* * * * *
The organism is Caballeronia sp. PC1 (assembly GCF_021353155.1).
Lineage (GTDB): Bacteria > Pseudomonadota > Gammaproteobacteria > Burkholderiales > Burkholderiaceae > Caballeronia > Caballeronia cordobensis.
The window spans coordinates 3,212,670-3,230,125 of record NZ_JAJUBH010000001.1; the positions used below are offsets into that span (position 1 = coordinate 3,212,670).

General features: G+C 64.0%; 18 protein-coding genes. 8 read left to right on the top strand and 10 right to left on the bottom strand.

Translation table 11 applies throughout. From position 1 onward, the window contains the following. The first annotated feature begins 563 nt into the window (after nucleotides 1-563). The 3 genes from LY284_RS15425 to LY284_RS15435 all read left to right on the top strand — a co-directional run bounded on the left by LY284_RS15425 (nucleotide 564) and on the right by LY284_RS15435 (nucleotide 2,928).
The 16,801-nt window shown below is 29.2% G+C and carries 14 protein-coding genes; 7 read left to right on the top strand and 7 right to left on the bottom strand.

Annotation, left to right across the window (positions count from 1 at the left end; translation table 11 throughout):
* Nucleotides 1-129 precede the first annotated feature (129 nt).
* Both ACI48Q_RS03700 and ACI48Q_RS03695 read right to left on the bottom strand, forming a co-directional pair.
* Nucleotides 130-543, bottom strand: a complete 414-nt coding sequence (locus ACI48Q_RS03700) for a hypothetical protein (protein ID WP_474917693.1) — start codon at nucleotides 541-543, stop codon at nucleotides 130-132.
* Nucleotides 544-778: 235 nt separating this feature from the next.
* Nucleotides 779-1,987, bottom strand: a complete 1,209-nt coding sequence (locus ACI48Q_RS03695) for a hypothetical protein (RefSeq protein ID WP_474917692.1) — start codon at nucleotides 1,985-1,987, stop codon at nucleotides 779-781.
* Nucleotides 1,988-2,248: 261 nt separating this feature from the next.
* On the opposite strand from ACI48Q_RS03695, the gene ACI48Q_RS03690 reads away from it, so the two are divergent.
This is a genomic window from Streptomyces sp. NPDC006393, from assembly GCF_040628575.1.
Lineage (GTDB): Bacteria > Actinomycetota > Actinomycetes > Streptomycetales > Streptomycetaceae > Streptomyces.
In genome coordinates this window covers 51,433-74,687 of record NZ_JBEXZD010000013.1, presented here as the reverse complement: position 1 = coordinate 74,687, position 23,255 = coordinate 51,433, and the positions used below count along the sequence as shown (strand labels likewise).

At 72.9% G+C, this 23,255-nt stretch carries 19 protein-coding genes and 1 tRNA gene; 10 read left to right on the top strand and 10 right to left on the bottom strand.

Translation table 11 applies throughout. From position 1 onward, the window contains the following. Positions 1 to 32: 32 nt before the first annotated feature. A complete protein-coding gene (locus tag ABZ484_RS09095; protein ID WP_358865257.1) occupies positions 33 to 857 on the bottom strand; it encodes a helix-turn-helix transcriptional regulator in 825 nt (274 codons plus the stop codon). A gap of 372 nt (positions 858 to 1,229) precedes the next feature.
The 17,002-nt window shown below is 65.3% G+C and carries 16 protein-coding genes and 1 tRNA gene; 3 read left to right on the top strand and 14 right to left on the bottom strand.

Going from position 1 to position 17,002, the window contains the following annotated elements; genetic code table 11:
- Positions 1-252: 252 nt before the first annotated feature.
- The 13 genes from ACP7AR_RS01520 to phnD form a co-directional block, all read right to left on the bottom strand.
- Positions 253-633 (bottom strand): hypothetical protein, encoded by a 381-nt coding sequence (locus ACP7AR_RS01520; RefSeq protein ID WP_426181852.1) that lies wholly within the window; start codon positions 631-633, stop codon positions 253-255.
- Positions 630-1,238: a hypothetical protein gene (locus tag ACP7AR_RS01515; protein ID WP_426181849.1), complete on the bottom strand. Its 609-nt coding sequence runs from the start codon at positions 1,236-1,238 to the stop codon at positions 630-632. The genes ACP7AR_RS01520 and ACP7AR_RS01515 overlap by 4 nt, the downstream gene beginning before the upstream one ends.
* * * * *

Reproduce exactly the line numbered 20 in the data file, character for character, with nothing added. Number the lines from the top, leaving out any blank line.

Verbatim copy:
The 17,002-nt window shown below is 65.3% G+C and carries 16 protein-coding genes and 1 tRNA gene; 3 read left to right on the top strand and 14 right to left on the bottom strand.